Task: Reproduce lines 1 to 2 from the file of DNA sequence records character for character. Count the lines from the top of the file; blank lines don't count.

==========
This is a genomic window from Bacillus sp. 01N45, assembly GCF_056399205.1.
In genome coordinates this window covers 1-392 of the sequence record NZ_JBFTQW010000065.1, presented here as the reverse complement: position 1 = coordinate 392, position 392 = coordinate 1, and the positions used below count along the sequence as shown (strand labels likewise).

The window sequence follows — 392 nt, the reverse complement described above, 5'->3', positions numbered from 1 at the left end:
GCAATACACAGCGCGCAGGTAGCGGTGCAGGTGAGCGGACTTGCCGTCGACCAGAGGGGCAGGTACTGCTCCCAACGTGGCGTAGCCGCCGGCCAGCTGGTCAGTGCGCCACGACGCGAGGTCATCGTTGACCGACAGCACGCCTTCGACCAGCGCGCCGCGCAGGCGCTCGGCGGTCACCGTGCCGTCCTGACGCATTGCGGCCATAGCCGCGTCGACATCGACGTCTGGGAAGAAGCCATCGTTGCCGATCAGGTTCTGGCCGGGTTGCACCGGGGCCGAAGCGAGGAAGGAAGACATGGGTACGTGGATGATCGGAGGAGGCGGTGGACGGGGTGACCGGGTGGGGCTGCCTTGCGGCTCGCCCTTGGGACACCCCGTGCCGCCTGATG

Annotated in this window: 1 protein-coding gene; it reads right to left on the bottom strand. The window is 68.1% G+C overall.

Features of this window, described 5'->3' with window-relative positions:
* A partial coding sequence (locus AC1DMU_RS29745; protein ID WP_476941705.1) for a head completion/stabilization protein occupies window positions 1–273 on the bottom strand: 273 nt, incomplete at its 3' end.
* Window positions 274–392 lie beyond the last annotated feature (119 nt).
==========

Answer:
This is a genomic window from Bacillus sp. 01N45, assembly GCF_056399205.1.
In genome coordinates this window covers 1-392 of the sequence record NZ_JBFTQW010000065.1, presented here as the reverse complement: position 1 = coordinate 392, position 392 = coordinate 1, and the positions used below count along the sequence as shown (strand labels likewise).